Grain destined for export stacked on Madras beaches (February 1877) I've started writing a series of posts on photography on World...
Tuesday, 13 March 2018
He is empowering Saudi Arabian women
The Crown Prince of Saudi Arabia came to Britain last week. He had some meetings and appeared in advertisements and billboards in London and in newspapers like the Guardian. The narrative was one of modernisation, of a new Saudi Arabia that connects very much to the presuppositions of the British public about what Saudi Arabia means. It's part of a long-running PR and soft-power campaign that dates back to well before the crown prince became the Crown Prince.
The image featured above was one of a series appearing in the Guardian last Wednesday 7th March. It focusses on the prince's directive making it legal for women to drive in Saudi Arabia.
This linked up with other examples of PR representations. The BBC's Today programme had a Saudi woman talking about how she never felt any lack of freedom from the driving ban because she always had a driver to take her where she wanted to go. You can add narratives about 'informal power' and ignoring those women it doesn't work quite so well for when the informal power comes up against another informal power, or against discriminatory formal power.
The image above links in to the law allowing women to drive. It also links in to the law allowing tourism (including single women over the age of 25) to enter the country. It is classically designed for an overseas audience.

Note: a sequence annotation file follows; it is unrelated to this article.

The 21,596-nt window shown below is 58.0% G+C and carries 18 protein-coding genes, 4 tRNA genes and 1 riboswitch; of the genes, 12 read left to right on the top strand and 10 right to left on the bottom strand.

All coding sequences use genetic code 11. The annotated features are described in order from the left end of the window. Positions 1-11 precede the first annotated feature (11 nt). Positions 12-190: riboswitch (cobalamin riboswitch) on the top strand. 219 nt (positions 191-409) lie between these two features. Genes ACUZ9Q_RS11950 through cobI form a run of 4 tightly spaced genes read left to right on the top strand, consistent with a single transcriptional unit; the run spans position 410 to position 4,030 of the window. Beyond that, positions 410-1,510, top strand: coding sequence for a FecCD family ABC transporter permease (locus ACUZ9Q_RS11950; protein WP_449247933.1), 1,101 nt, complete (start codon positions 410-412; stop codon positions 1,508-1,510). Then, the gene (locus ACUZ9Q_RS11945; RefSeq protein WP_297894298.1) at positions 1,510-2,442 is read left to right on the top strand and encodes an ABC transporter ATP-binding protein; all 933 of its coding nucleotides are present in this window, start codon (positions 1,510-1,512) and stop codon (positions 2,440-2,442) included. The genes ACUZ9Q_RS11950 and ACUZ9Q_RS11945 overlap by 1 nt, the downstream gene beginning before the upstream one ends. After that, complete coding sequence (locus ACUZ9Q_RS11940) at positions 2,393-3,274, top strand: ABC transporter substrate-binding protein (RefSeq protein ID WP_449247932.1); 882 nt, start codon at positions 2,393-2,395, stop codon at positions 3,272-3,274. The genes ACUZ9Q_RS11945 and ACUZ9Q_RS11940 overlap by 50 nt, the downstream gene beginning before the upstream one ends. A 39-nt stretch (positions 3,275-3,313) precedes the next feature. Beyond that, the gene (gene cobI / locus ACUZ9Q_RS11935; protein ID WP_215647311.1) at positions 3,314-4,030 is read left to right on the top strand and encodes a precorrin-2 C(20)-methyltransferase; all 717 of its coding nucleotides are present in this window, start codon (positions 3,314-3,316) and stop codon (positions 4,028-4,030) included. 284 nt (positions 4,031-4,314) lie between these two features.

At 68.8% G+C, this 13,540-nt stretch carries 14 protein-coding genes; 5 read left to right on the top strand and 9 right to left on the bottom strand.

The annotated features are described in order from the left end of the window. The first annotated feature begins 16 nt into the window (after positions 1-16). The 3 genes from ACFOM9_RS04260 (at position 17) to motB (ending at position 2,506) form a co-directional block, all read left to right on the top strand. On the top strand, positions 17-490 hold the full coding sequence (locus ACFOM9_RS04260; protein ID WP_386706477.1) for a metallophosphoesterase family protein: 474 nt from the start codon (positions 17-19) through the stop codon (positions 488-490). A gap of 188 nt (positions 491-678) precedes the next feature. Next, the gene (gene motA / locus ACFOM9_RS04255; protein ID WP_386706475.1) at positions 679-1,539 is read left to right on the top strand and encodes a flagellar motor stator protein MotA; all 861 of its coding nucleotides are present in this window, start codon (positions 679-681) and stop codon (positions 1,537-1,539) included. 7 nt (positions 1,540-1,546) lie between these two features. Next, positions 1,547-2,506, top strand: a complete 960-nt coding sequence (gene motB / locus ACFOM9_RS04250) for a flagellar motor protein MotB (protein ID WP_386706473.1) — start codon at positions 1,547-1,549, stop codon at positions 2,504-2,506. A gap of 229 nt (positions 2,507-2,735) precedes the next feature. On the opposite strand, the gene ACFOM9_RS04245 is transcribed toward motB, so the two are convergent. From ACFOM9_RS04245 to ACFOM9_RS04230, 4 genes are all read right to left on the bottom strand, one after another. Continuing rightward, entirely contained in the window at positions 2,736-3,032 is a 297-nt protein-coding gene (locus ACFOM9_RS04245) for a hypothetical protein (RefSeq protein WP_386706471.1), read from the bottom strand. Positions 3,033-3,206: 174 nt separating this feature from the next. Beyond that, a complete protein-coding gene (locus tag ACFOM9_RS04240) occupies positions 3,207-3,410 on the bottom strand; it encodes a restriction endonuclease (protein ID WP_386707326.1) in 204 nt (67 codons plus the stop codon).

There's something of the cult of the individual in the ad despite the fact that the prince is smaller in the picture than the woman. He's got his perfect skin and his perfect beard and his smirk and the idea that he's a pretty reasonable chap who's going to do right by Saudi women (up to a point). But it is a smirk, you can't get away from that, and he just doesn't look that nice a man, probably because he isn't.
She's bigger than him in the picture with a made up face, a few wisps of hair poking out and the flesh of her right arm exposed. So there's a message about who she is and where she stands on some things. She's quite well off (she'd have a driver for the years before when she wasn't allowed to drive) and she's feisty. Look at that wry smile and those dimples. She's ready to play '...a greater role in Saudi society culture and the workplace' all granted by the smirking prince.
It's not exactly the world he's promising then. It's still the patriarchy, but a patriarchy led by, you guessed it, the Crown Prince. It's deliberately limited because this is the real world (that's the idea), you have to start small, it's the entire Saudi clergy he's battling, and let's face it who wouldn't take the Crown Prince against men who look back at the Dark Ages with a sense of nostalgic longing.
But some people are sceptical. The promise is limited even more by the fact that 'He' is empowering only 'Saudi women', not even women in Saudi Arabia, which is a different matter entirely, including women from other countries. But still, there's the idea that it's a start.
That's the idea anyway, but if you ever bought into the idea of the open-minded liberal King-in-waiting the next day this advert popped up in the Guardian fund-raising for Save the Children's campaign in Yemen, a country that is being bombed to pieces by the loving Crown Prince's not-so-loving expansionist side, as though the world really needs another expansionist wannabe-power broker.
That thought is summed up in this editorial from the Guardian. Which of course is the same newspaper which ran the ads in the first place.
And so the circle continues to turn...